Can you think of a time when you felt inspired, or a particular event that occurred that placed your life on an entirely different path?
For me, that happened with my teaching career. After graduating from college, I decided I would start substitute teaching, and enroll in a teaching credential program to teach English. I grew up loving reading and writing, and thought it would be a good fit.
After subbing for a time, I realized that maybe I would rather get an elementary credential, and work with that age group; but I also remember thinking teaching elementary school wasn’t entirely a match as well.
And then, on a fateful day… I was asked if I would substitute teach in a special education class.
It is hard to believe, but I actually grew up without any exposure to special education, and really did not know what it was.
When I went to sub, I was placed in a class with students on the autism spectrum, and somehow, I knew I had found my fit as a teacher. I then began subbing exclusively in special education, and switched my credential program (once again) to become a Learning Specialist.
Now, over ten years later, I am still thankful for that fateful day, and the opportunity to work with all different types of learners. I realized, not too long after I began teaching, it is the mind and how it works that I am particularly drawn to; that is why I mostly read and recommend books about the brain on the blog!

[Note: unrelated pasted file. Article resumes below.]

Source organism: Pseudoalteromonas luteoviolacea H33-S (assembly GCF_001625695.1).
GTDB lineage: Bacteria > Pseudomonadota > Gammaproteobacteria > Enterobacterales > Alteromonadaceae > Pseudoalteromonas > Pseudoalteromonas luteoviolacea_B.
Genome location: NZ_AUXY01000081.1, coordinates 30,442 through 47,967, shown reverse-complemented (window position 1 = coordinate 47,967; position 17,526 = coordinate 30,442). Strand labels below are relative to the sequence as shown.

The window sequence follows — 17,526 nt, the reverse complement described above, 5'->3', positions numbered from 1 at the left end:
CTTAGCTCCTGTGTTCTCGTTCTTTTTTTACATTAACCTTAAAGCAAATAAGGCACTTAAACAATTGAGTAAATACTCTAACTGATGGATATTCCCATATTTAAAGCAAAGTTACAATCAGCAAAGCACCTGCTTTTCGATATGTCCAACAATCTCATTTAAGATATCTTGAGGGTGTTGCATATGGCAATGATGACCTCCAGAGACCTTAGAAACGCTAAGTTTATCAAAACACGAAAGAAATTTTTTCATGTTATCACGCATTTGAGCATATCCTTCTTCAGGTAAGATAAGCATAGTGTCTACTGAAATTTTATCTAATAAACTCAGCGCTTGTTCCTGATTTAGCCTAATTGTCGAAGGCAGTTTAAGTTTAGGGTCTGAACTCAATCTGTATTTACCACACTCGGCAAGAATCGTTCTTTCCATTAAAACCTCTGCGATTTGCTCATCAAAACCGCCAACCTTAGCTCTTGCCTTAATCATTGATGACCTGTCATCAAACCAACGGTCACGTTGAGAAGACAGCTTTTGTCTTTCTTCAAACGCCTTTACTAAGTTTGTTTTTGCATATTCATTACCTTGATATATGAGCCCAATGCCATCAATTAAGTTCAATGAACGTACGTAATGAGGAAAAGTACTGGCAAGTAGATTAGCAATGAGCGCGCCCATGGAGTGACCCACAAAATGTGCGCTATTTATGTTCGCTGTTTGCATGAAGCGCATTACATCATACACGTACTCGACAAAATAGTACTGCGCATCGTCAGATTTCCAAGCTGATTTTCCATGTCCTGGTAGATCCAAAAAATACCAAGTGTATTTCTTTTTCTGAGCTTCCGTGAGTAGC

I would like to end the post with this thought:
As teachers, we don’t entirely know the sort of impact we are having on our students. Perhaps you are inspiring your students, and fanning the flame for a certain calling/future career. It may be that you are creating a fateful season in your students’ lives where they too discover a new love.
My husband and I were out walking our dog through the neighborhood, and I walked right past this tree:
My husband pulled me back; did you miss what I did?
What a cutie in the tree!
“Slow down and enjoy life. It’s not only the scenery you miss by going too fast – you also miss the sense of where you are going and why.” –Eddie Cantor